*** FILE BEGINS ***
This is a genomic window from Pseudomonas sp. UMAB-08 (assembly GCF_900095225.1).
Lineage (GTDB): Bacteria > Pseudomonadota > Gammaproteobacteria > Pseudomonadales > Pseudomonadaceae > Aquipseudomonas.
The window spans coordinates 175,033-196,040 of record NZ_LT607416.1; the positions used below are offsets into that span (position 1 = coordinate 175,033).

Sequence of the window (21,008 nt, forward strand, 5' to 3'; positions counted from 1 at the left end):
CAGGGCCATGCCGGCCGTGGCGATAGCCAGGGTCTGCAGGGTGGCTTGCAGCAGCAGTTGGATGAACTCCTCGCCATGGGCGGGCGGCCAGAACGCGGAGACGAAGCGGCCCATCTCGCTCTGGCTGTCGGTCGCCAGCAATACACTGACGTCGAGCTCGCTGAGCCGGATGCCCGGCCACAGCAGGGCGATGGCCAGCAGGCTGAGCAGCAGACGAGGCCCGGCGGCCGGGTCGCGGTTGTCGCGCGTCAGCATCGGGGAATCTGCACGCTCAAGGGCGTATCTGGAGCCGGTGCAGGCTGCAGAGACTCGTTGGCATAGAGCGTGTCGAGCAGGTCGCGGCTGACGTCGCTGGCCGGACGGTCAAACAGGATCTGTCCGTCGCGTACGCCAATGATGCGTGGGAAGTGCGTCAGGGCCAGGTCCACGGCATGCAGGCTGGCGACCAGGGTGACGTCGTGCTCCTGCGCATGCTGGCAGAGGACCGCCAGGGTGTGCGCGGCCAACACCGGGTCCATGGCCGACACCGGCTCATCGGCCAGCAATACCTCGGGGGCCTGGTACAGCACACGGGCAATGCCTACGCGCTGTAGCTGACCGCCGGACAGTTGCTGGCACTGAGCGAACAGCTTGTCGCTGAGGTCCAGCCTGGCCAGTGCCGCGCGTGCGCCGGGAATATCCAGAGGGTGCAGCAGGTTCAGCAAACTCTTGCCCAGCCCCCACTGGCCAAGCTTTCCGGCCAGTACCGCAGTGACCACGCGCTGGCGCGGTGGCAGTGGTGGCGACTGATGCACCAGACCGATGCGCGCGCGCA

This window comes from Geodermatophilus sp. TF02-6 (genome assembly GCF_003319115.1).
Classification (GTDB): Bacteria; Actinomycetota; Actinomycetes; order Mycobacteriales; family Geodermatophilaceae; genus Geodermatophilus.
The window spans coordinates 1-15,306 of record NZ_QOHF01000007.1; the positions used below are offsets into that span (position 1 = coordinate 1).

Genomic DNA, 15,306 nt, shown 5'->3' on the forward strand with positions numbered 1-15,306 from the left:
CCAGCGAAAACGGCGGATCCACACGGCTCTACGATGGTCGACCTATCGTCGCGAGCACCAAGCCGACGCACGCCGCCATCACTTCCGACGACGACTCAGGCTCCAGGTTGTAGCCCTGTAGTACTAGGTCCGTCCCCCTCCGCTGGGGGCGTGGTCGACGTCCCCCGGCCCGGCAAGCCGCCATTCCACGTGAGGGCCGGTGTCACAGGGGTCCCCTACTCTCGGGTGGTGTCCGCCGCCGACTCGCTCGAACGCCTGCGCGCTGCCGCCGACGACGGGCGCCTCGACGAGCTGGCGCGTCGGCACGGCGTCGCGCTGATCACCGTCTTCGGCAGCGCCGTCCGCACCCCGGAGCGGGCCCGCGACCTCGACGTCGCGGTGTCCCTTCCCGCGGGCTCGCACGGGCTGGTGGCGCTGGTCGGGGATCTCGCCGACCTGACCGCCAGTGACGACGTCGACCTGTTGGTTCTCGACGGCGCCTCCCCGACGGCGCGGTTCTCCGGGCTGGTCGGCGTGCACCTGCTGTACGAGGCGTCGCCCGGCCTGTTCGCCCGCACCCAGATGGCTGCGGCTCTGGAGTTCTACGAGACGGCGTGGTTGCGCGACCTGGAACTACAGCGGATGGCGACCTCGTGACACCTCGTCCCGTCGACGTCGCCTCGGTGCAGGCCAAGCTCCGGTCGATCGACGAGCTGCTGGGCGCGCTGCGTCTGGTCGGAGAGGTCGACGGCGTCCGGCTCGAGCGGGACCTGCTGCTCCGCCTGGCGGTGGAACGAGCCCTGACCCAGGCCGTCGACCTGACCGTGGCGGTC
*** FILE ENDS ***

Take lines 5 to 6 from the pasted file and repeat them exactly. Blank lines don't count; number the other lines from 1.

CAGGGCCATGCCGGCCGTGGCGATAGCCAGGGTCTGCAGGGTGGCTTGCAGCAGCAGTTGGATGAACTCCTCGCCATGGGCGGGCGGCCAGAACGCGGAGACGAAGCGGCCCATCTCGCTCTGGCTGTCGGTCGCCAGCAATACACTGACGTCGAGCTCGCTGAGCCGGATGCCCGGCCACAGCAGGGCGATGGCCAGCAGGCTGAGCAGCAGACGAGGCCCGGCGGCCGGGTCGCGGTTGTCGCGCGTCAGCATCGGGGAATCTGCACGCTCAAGGGCGTATCTGGAGCCGGTGCAGGCTGCAGAGACTCGTTGGCATAGAGCGTGTCGAGCAGGTCGCGGCTGACGTCGCTGGCCGGACGGTCAAACAGGATCTGTCCGTCGCGTACGCCAATGATGCGTGGGAAGTGCGTCAGGGCCAGGTCCACGGCATGCAGGCTGGCGACCAGGGTGACGTCGTGCTCCTGCGCATGCTGGCAGAGGACCGCCAGGGTGTGCGCGGCCAACACCGGGTCCATGGCCGACACCGGCTCATCGGCCAGCAATACCTCGGGGGCCTGGTACAGCACACGGGCAATGCCTACGCGCTGTAGCTGACCGCCGGACAGTTGCTGGCACTGAGCGAACAGCTTGTCGCTGAGGTCCAGCCTGGCCAGTGCCGCGCGTGCGCCGGGAATATCCAGAGGGTGCAGCAGGTTCAGCAAACTCTTGCCCAGCCCCCACTGGCCAAGCTTTCCGGCCAGTACCGCAGTGACCACGCGCTGGCGCGGTGGCAGTGGTGGCGACTGATGCACCAGACCGATGCGCGCGCGCA

This window comes from Geodermatophilus sp. TF02-6 (genome assembly GCF_003319115.1).